A young girl struggles through life with an alcohol-swilling mother and a violent stepfather in this debut novel.
Liz Burke, age 9, is growing up hard in a coal-mining town in Pennsylvania in the 1940s. She has two brothers—one older, one younger—named Patrick and Matthew, and a dictator of a mother named Clare. Dad died years before in an accident at work, and Clare struggles to make ends meet working at the local brewery. One day, Liz and Patrick cut school to go to the river, and Patrick hits his head and drowns. Liz blames herself for the accident and now has to endure grief, problems at school, and a mother who is drinking heavily. She also needs to take care of Matthew, a sensitive boy who is just starting first grade. Unable to make rent, Clare begins to bring home gentlemen in the evenings, and Liz faces taunts at school for her mother’s descent into prostitution. Seeking a permanent mate, Clare latches on to Nick Sinclair, a veteran who has started working at the brewery. It is not long before he and Clare are brawling in the kitchen in drunken spats. Nick also physically abuses the kids and later rapes Liz. She tells no one of the crime, and the insanity at home continues. By the time Liz is 12, she is pregnant with Nick’s child, and the veteran, who fears exposure, takes her to Seattle. Clare, who had abandoned the family in disgust, is reunited with Matthew, while Liz begins anew in Washington under the impression she is in a loving relationship with Nick. Wammer’s narrative about wartime life in coal country describes the sometimes-brutal realities faced by his characters with a good deal of emotion and does well to add several kindhearted characters to the madhouse, including Liz herself and the departed dad. But parts of the story strain credulity. Too many people believe the often told lie that Liz is almost 18, and an additional sexual pairing with her and another man in Washington is unnecessary. Through a series of about-face personality changes from several characters and a tale that spans decades, the sad novel begins to feel overdone and a tad gratuitous.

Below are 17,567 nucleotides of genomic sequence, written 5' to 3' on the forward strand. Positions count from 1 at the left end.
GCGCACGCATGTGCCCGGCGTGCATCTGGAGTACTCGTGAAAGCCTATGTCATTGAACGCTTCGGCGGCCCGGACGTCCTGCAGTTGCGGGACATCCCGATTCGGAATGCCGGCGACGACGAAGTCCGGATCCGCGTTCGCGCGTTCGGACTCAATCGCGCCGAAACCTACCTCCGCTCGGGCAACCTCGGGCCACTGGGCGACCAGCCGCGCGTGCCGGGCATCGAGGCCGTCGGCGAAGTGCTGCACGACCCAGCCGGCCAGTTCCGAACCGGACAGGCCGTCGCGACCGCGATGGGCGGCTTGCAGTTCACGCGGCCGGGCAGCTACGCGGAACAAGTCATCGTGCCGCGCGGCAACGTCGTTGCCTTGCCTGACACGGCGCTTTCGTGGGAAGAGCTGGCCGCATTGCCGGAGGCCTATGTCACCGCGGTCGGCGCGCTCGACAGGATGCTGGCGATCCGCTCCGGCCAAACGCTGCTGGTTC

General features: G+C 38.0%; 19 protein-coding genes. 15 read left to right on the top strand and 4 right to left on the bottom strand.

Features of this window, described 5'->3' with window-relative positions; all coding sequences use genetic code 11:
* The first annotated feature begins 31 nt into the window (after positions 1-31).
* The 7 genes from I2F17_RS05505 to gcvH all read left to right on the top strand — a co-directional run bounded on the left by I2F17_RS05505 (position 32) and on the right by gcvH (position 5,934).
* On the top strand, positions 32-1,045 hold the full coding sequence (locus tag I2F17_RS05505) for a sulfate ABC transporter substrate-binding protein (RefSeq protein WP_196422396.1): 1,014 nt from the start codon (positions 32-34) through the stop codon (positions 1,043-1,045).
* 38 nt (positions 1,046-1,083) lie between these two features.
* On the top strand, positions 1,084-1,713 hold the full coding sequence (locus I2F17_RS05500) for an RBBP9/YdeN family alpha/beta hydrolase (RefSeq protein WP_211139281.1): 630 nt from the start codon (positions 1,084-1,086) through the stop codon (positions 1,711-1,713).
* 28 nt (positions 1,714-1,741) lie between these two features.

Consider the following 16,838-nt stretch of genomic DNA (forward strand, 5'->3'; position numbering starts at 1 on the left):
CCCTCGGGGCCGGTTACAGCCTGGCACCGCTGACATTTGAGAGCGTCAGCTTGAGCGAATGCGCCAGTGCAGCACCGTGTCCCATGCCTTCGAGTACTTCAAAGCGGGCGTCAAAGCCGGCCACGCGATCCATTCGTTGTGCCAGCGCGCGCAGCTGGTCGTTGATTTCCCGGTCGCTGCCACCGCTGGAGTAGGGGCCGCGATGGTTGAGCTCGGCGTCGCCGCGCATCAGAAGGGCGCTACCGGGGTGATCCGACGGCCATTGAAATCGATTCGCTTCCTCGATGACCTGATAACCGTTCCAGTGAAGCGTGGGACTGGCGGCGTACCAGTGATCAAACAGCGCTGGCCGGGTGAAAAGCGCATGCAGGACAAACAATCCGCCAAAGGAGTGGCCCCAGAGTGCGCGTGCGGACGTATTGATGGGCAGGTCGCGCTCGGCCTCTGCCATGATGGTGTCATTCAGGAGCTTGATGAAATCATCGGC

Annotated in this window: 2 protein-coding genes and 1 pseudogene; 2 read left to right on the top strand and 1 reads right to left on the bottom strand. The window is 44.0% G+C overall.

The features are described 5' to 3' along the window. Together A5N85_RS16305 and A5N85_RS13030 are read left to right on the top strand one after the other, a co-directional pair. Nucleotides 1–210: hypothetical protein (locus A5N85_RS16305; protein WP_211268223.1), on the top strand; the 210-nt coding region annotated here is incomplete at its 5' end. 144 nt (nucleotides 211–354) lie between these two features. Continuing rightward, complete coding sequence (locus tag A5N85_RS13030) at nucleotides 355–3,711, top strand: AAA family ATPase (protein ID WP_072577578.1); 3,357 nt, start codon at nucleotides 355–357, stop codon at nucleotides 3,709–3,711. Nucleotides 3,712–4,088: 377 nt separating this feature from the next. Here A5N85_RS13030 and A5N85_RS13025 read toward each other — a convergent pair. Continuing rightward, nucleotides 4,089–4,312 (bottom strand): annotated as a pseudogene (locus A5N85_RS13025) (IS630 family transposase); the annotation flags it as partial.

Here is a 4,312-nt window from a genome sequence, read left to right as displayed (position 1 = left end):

An unforgiving story about abuse in a fractured and ruined family.